doris Heintz has been on horseback as long as she can remember being alive.
“My mom used to go get the cows when she pregnant with me and my twin brother on her horse, so I’ve ridden horses, literally, all my life,” Heintz says.
the 82-year-old High river woman continues to ranch and compete at extreme cowboy racing — a timed event combining horsemanship and obstacles that mimic traditional ranching tasks — at an age when most folks are well into their retirement.
“What else is there to do?” Heintz says, “I’m not a good golfer.”
the great-grandmother raced for crowds gathered Friday at the Nutrien Western Event Centre for the Extreme dog & Pony race. Heintz expertly manoeuvred her horse, Happy Chuckles, through a series of obstacles including narrow bridges and jumps that eluded competitors many decades her junior.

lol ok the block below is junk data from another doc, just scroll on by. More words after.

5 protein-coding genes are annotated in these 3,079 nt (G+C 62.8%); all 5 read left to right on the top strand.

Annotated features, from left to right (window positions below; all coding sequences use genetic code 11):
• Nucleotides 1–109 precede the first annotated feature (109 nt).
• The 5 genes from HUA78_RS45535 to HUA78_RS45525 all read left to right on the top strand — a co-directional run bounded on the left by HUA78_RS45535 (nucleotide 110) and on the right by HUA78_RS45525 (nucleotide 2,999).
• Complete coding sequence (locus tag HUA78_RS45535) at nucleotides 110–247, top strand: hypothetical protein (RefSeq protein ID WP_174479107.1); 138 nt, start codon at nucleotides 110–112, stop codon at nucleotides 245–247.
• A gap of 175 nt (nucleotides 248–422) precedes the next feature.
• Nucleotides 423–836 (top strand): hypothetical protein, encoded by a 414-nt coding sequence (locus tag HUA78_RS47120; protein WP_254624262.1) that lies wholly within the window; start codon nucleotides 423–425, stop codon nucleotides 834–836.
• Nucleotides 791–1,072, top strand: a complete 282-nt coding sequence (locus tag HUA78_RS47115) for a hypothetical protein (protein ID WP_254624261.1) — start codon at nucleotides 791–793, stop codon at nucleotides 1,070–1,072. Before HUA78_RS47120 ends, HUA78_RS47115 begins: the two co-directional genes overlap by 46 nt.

She estimates she is the oldest rider competing in the event in the u.S. or Canada and is one of only two Canadians to have been inducted into the Extreme Cowboy Hall of Fame.
For the Heintz family, extreme cowboy racing is a family affair, with sometimes three generations of the clan competing in the same events around North america.
doris’s son, rock, says he doesn’t mind giving up a spot in the rankings — so long as it’s to a family member.
“until last year, we competed with my son, the three of us,” rock says. “I would rather lose a position to one of them than a stranger. If one of my family can beat me, place ahead of me, do better, then bravo.”
Doris Heintz, 82, competes in the Extreme Dog and Pony Race on Friday at the Calgary Stampede. Heintz is one of only two Canadians to have been inducted into the Extreme Cowboy Hall of Fame.